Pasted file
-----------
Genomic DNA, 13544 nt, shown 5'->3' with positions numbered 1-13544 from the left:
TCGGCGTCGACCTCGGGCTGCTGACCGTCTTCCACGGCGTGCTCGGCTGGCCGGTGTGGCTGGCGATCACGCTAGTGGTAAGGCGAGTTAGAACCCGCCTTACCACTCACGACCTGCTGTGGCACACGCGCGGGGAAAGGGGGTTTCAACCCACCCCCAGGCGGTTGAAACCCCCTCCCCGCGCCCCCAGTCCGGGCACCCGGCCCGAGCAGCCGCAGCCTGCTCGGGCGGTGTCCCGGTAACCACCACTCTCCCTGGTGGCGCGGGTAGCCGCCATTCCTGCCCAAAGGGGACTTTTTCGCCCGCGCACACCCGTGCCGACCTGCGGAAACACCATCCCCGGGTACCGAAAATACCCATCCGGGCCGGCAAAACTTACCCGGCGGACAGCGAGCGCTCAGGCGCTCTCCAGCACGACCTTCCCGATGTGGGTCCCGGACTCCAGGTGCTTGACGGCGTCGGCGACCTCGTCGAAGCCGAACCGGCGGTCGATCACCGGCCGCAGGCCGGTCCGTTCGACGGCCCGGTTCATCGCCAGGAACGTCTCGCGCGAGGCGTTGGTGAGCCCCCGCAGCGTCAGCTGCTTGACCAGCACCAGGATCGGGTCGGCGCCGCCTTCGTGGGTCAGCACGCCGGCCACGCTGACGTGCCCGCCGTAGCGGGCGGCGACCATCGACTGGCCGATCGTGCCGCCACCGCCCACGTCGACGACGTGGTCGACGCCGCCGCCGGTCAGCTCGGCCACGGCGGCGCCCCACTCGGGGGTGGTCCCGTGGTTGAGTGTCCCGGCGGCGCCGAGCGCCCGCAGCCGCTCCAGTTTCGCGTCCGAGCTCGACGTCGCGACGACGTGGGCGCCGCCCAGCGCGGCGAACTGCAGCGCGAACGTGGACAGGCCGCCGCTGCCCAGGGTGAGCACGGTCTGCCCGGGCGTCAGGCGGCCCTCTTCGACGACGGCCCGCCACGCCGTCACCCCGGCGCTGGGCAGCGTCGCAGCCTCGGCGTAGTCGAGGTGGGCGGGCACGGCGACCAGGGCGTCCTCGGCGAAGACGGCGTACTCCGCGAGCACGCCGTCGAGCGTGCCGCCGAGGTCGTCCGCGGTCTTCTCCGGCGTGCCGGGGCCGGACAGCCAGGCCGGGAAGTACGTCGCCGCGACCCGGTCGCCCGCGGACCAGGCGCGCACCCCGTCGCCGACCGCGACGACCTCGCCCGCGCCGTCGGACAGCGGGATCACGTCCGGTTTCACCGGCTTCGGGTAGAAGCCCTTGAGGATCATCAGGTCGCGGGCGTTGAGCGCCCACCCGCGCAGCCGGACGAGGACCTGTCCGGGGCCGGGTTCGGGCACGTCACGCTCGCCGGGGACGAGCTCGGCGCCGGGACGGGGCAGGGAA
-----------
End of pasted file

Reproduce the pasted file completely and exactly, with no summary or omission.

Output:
Genomic DNA, 13544 nt, shown 5'->3' with positions numbered 1-13544 from the left:
TCGGCGTCGACCTCGGGCTGCTGACCGTCTTCCACGGCGTGCTCGGCTGGCCGGTGTGGCTGGCGATCACGCTAGTGGTAAGGCGAGTTAGAACCCGCCTTACCACTCACGACCTGCTGTGGCACACGCGCGGGGAAAGGGGGTTTCAACCCACCCCCAGGCGGTTGAAACCCCCTCCCCGCGCCCCCAGTCCGGGCACCCGGCCCGAGCAGCCGCAGCCTGCTCGGGCGGTGTCCCGGTAACCACCACTCTCCCTGGTGGCGCGGGTAGCCGCCATTCCTGCCCAAAGGGGACTTTTTCGCCCGCGCACACCCGTGCCGACCTGCGGAAACACCATCCCCGGGTACCGAAAATACCCATCCGGGCCGGCAAAACTTACCCGGCGGACAGCGAGCGCTCAGGCGCTCTCCAGCACGACCTTCCCGATGTGGGTCCCGGACTCCAGGTGCTTGACGGCGTCGGCGACCTCGTCGAAGCCGAACCGGCGGTCGATCACCGGCCGCAGGCCGGTCCGTTCGACGGCCCGGTTCATCGCCAGGAACGTCTCGCGCGAGGCGTTGGTGAGCCCCCGCAGCGTCAGCTGCTTGACCAGCACCAGGATCGGGTCGGCGCCGCCTTCGTGGGTCAGCACGCCGGCCACGCTGACGTGCCCGCCGTAGCGGGCGGCGACCATCGACTGGCCGATCGTGCCGCCACCGCCCACGTCGACGACGTGGTCGACGCCGCCGCCGGTCAGCTCGGCCACGGCGGCGCCCCACTCGGGGGTGGTCCCGTGGTTGAGTGTCCCGGCGGCGCCGAGCGCCCGCAGCCGCTCCAGTTTCGCGTCCGAGCTCGACGTCGCGACGACGTGGGCGCCGCCCAGCGCGGCGAACTGCAGCGCGAACGTGGACAGGCCGCCGCTGCCCAGGGTGAGCACGGTCTGCCCGGGCGTCAGGCGGCCCTCTTCGACGACGGCCCGCCACGCCGTCACCCCGGCGCTGGGCAGCGTCGCAGCCTCGGCGTAGTCGAGGTGGGCGGGCACGGCGACCAGGGCGTCCTCGGCGAAGACGGCGTACTCCGCGAGCACGCCGTCGAGCGTGCCGCCGAGGTCGTCCGCGGTCTTCTCCGGCGTGCCGGGGCCGGACAGCCAGGCCGGGAAGTACGTCGCCGCGACCCGGTCGCCCGCGGACCAGGCGCGCACCCCGTCGCCGACCGCGACGACCTCGCCCGCGCCGTCGGACAGCGGGATCACGTCCGGTTTCACCGGCTTCGGGTAGAAGCCCTTGAGGATCATCAGGTCGCGGGCGTTGAGCGCCCACCCGCGCAGCCGGACGAGGACCTGTCCGGGGCCGGGTTCGGGCACGTCACGCTCGCCGGGGACGAGCTCGGCGCCGGGACGGGGCAGGGAA